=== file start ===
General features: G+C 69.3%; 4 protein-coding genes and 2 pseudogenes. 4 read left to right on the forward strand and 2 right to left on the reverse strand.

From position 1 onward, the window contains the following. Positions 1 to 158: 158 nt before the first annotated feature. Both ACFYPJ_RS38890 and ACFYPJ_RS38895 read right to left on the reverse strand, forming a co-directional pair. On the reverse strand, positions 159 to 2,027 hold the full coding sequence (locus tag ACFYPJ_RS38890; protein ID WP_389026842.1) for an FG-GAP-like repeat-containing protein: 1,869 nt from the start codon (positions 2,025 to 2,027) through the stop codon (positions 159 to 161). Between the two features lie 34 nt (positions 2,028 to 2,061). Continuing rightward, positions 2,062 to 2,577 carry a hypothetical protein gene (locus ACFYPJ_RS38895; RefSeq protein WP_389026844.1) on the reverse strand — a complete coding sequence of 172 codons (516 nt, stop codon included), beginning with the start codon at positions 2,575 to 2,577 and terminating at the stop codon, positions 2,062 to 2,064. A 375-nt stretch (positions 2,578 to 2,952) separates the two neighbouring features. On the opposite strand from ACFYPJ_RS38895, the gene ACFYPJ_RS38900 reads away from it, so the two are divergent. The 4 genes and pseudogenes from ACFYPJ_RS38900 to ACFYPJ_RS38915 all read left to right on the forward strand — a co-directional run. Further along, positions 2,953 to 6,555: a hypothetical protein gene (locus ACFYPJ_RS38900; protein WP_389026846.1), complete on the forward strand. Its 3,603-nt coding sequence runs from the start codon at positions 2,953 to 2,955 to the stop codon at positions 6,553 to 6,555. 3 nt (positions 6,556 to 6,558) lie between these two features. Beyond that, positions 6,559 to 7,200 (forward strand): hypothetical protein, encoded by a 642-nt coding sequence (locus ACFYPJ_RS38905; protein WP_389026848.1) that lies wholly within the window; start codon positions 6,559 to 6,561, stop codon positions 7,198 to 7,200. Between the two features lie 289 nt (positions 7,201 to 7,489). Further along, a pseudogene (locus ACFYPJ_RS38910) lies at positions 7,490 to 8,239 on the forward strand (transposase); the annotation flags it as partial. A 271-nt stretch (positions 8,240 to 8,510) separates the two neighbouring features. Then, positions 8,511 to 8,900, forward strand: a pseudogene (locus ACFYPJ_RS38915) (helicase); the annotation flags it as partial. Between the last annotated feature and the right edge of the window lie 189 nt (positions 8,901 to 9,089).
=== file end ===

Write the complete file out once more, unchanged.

General features: G+C 69.3%; 4 protein-coding genes and 2 pseudogenes. 4 read left to right on the forward strand and 2 right to left on the reverse strand.

From position 1 onward, the window contains the following. Positions 1 to 158: 158 nt before the first annotated feature. Both ACFYPJ_RS38890 and ACFYPJ_RS38895 read right to left on the reverse strand, forming a co-directional pair. On the reverse strand, positions 159 to 2,027 hold the full coding sequence (locus tag ACFYPJ_RS38890; protein ID WP_389026842.1) for an FG-GAP-like repeat-containing protein: 1,869 nt from the start codon (positions 2,025 to 2,027) through the stop codon (positions 159 to 161). Between the two features lie 34 nt (positions 2,028 to 2,061). Continuing rightward, positions 2,062 to 2,577 carry a hypothetical protein gene (locus ACFYPJ_RS38895; RefSeq protein WP_389026844.1) on the reverse strand — a complete coding sequence of 172 codons (516 nt, stop codon included), beginning with the start codon at positions 2,575 to 2,577 and terminating at the stop codon, positions 2,062 to 2,064. A 375-nt stretch (positions 2,578 to 2,952) separates the two neighbouring features. On the opposite strand from ACFYPJ_RS38895, the gene ACFYPJ_RS38900 reads away from it, so the two are divergent. The 4 genes and pseudogenes from ACFYPJ_RS38900 to ACFYPJ_RS38915 all read left to right on the forward strand — a co-directional run. Further along, positions 2,953 to 6,555: a hypothetical protein gene (locus ACFYPJ_RS38900; protein WP_389026846.1), complete on the forward strand. Its 3,603-nt coding sequence runs from the start codon at positions 2,953 to 2,955 to the stop codon at positions 6,553 to 6,555. 3 nt (positions 6,556 to 6,558) lie between these two features. Beyond that, positions 6,559 to 7,200 (forward strand): hypothetical protein, encoded by a 642-nt coding sequence (locus ACFYPJ_RS38905; protein WP_389026848.1) that lies wholly within the window; start codon positions 6,559 to 6,561, stop codon positions 7,198 to 7,200. Between the two features lie 289 nt (positions 7,201 to 7,489). Further along, a pseudogene (locus ACFYPJ_RS38910) lies at positions 7,490 to 8,239 on the forward strand (transposase); the annotation flags it as partial. A 271-nt stretch (positions 8,240 to 8,510) separates the two neighbouring features. Then, positions 8,511 to 8,900, forward strand: a pseudogene (locus ACFYPJ_RS38915) (helicase); the annotation flags it as partial. Between the last annotated feature and the right edge of the window lie 189 nt (positions 8,901 to 9,089).